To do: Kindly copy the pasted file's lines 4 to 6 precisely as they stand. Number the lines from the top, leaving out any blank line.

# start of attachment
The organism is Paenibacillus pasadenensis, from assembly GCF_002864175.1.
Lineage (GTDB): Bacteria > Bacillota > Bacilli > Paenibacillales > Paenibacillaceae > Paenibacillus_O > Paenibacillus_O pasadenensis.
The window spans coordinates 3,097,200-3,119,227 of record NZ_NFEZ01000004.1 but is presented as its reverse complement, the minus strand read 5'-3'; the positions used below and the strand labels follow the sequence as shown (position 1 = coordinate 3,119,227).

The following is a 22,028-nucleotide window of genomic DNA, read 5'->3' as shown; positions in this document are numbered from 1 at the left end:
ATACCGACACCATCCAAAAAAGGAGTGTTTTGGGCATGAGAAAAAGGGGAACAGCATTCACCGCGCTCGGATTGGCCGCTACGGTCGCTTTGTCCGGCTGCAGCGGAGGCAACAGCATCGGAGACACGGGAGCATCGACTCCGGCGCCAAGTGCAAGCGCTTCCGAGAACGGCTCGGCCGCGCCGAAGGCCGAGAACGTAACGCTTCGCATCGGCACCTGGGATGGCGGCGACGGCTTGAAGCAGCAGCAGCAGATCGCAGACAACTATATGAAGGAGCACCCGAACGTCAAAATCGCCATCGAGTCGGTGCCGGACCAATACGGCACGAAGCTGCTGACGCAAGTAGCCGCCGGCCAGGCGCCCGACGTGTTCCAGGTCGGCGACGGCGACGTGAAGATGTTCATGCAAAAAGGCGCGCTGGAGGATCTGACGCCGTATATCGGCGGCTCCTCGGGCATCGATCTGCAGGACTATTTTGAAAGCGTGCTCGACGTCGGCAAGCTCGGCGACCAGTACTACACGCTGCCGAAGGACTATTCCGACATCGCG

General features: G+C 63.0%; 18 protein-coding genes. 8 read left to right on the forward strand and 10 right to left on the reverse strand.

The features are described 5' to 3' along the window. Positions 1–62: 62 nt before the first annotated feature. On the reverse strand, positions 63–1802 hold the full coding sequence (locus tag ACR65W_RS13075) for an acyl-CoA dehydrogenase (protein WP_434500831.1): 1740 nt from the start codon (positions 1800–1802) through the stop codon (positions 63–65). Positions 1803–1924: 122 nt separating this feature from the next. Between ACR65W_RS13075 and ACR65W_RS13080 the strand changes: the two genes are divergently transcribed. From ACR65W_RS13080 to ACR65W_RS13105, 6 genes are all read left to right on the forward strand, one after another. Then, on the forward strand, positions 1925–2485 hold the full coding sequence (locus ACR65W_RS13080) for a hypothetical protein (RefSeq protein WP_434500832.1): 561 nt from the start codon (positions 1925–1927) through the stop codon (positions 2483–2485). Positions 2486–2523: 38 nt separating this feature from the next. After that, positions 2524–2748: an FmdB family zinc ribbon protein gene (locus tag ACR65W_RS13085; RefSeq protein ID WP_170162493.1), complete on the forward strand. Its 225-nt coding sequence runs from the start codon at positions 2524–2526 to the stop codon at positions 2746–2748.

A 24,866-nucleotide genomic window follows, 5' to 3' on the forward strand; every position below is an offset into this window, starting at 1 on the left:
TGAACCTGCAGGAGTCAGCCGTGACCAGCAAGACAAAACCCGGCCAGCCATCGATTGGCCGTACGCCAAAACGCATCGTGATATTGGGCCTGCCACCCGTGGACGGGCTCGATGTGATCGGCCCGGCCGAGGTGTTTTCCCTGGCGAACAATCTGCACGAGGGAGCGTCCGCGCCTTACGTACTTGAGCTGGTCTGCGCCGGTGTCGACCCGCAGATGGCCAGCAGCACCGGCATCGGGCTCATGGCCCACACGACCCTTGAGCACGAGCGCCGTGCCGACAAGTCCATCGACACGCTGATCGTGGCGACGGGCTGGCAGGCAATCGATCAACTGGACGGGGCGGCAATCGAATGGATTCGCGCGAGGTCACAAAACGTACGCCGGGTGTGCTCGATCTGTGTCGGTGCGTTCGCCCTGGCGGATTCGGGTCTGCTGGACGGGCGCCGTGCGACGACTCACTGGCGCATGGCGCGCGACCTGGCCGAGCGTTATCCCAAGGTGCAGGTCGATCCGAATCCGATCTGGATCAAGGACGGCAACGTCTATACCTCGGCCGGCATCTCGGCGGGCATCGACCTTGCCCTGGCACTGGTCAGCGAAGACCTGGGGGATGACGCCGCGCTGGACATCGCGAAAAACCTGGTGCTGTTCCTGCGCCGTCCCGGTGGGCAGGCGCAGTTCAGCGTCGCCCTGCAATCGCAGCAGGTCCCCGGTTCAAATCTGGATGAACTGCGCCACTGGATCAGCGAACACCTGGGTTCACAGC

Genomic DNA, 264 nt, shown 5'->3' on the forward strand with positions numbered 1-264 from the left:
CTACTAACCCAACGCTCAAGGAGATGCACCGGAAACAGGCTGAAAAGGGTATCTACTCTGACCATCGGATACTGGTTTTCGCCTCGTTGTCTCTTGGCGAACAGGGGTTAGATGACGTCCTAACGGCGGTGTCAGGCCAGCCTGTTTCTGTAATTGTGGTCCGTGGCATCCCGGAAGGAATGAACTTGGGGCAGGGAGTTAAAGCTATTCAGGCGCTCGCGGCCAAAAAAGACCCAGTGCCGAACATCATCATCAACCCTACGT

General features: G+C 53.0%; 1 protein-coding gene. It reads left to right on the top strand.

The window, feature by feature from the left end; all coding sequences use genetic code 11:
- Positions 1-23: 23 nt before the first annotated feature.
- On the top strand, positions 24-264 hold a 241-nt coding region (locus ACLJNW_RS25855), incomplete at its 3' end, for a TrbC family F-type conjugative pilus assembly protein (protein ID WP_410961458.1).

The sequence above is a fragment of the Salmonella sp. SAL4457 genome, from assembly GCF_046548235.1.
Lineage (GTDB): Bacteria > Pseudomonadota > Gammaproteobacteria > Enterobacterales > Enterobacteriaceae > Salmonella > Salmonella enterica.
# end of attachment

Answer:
The following is a 22,028-nucleotide window of genomic DNA, read 5'->3' as shown; positions in this document are numbered from 1 at the left end:
ATACCGACACCATCCAAAAAAGGAGTGTTTTGGGCATGAGAAAAAGGGGAACAGCATTCACCGCGCTCGGATTGGCCGCTACGGTCGCTTTGTCCGGCTGCAGCGGAGGCAACAGCATCGGAGACACGGGAGCATCGACTCCGGCGCCAAGTGCAAGCGCTTCCGAGAACGGCTCGGCCGCGCCGAAGGCCGAGAACGTAACGCTTCGCATCGGCACCTGGGATGGCGGCGACGGCTTGAAGCAGCAGCAGCAGATCGCAGACAACTATATGAAGGAGCACCCGAACGTCAAAATCGCCATCGAGTCGGTGCCGGACCAATACGGCACGAAGCTGCTGACGCAAGTAGCCGCCGGCCAGGCGCCCGACGTGTTCCAGGTCGGCGACGGCGACGTGAAGATGTTCATGCAAAAAGGCGCGCTGGAGGATCTGACGCCGTATATCGGCGGCTCCTCGGGCATCGATCTGCAGGACTATTTTGAAAGCGTGCTCGACGTCGGCAAGCTCGGCGACCAGTACTACACGCTGCCGAAGGACTATTCCGACATCGCG

General features: G+C 63.0%; 18 protein-coding genes. 8 read left to right on the forward strand and 10 right to left on the reverse strand.